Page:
07:16 GMT05 December 2020
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    Two media outlets reported separately on 17 November that Trump was consulting with members of his administrations about the possibility of striking an Iranian nuclear site in the coming weeks. Members of his administration reportedly convinced POTUS to abandon such plans.

    Iran is well prepared to deal with any course of action that a potential aggressor might undertake against the Islamic Republic, the spokesman for the country's UN mission, Alireza Miryousefi, has stated.

    "Iran has proven to be capable of using its legitimate military might to prevent or respond to any melancholy adventure from any aggressor", the spokesman said.

    Miryousefi's statement came in response to reports by The New York Times and Reuters saying that Trump was considering attacking Iran's main nuclear site, presumably the Natanz nuclear enrichment plant, but was dissuaded from doing so by members of his administration. The spokesman stressed that despite the US' actions, namely its withdrawal from the nuclear deal, the country's nuclear programme remained peaceful, as Tehran has always said.

    Earlier, Iranian government spokesperson Ali Rabiei cautioned Washington against launching an attack against Iranian nuclear objects, vowing a "crushing response" from Tehran otherwise. Rabiei expressed hope that the US does not really want to "cause insecurity in the world and the region".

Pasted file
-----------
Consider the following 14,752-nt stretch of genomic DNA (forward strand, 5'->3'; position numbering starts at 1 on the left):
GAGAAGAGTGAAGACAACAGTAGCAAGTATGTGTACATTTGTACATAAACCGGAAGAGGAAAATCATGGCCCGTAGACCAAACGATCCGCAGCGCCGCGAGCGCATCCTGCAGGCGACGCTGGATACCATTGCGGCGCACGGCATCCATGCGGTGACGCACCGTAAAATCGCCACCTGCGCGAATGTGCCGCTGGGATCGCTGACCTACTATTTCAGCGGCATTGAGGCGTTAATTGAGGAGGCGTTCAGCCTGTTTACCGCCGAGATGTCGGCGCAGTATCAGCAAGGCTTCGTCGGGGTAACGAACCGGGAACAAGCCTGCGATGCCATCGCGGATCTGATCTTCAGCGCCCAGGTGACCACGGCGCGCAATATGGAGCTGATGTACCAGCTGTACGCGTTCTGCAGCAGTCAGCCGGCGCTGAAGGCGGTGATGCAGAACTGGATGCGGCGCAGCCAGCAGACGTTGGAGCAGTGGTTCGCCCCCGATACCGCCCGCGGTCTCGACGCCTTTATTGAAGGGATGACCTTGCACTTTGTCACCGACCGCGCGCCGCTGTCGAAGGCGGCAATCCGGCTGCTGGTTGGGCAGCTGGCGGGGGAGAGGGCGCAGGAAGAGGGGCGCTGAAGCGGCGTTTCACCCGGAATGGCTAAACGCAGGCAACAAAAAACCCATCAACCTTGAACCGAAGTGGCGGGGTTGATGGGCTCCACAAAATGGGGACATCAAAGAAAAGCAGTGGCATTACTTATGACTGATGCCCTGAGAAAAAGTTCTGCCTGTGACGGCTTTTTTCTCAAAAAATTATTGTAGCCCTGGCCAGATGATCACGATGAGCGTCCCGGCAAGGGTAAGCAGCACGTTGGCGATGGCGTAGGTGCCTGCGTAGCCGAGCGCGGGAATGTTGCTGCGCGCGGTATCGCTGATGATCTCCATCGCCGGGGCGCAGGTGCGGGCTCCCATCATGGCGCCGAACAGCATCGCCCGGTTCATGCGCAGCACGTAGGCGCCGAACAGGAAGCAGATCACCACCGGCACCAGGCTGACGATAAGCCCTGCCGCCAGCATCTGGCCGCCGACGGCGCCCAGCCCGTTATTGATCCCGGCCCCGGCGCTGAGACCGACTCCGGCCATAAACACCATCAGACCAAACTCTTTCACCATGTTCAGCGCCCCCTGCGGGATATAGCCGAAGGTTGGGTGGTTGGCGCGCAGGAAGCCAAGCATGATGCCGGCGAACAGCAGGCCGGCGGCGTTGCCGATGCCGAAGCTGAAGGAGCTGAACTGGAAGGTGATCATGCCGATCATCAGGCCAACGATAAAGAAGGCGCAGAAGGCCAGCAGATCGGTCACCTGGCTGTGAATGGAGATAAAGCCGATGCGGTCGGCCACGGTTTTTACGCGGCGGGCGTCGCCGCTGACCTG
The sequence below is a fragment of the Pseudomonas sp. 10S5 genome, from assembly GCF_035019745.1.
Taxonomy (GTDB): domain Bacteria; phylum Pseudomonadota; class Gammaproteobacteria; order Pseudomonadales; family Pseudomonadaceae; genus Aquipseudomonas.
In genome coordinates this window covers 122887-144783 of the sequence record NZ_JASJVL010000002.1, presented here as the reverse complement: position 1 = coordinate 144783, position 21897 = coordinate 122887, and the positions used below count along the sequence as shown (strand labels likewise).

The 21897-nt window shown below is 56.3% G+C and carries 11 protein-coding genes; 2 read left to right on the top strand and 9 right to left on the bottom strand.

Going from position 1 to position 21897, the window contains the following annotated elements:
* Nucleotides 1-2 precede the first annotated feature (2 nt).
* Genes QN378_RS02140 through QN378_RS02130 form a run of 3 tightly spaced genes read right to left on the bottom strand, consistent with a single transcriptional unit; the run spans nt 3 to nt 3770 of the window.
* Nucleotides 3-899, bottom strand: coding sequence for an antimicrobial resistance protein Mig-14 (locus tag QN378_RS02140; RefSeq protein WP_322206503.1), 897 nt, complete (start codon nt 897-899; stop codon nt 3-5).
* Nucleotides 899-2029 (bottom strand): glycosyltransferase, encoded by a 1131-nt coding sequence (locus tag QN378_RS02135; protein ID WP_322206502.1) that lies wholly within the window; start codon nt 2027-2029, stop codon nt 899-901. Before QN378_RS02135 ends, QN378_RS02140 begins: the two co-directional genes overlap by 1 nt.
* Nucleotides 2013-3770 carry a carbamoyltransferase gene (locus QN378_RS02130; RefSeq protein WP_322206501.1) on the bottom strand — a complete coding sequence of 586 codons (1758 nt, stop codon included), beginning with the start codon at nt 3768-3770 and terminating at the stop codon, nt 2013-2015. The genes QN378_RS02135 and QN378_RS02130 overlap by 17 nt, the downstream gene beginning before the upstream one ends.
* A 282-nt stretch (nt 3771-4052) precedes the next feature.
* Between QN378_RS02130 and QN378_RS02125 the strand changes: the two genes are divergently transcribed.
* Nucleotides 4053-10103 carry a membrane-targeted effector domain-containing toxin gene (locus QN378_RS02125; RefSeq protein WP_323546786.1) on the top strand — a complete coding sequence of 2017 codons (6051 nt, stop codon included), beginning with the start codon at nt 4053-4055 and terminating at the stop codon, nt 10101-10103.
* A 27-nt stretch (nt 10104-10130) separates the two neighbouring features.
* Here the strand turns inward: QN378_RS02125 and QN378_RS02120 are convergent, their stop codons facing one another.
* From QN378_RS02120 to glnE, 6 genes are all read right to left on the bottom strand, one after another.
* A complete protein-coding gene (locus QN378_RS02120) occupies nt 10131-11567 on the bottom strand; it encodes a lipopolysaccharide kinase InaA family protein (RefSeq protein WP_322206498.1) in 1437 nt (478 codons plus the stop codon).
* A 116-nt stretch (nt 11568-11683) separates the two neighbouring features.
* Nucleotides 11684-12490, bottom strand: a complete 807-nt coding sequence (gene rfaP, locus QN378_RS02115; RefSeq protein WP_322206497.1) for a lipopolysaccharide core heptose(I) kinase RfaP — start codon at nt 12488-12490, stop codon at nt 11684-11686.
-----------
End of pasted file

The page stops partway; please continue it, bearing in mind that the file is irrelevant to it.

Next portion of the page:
Trump's Fight Against Return to JCPOA

    According to media reports, Trump sought to conduct a strike an Iranian nuclear facility in coming weeks before allegedly being convinced not to plunge the US into a new regional conflict by members of his administration. Earlier, an Axios report suggested that Trump would try to "flood" Iran with new sanctions in the near future – in case he loses his lawsuits over alleged voter fraud and irregularities and Joe Biden assumes the office of the president.

    Biden has indicated his intention to look at bringing the US back into the Iran nuclear deal, also known as the Joint Comprehensive Plan of Action (JCPOA), during his campaign, after Trump walked away from it in 2018 and re-imposing sanctions against the Islamic Republic. Axios' report suggests that the "flood" of new sanctions would be too politically risky for Biden to lift, should he win the presidency. At the same time, Iran has stressed in the past that it would only be willing to negotiate a return of the US to the JCPOA after sanctions are lifted.  


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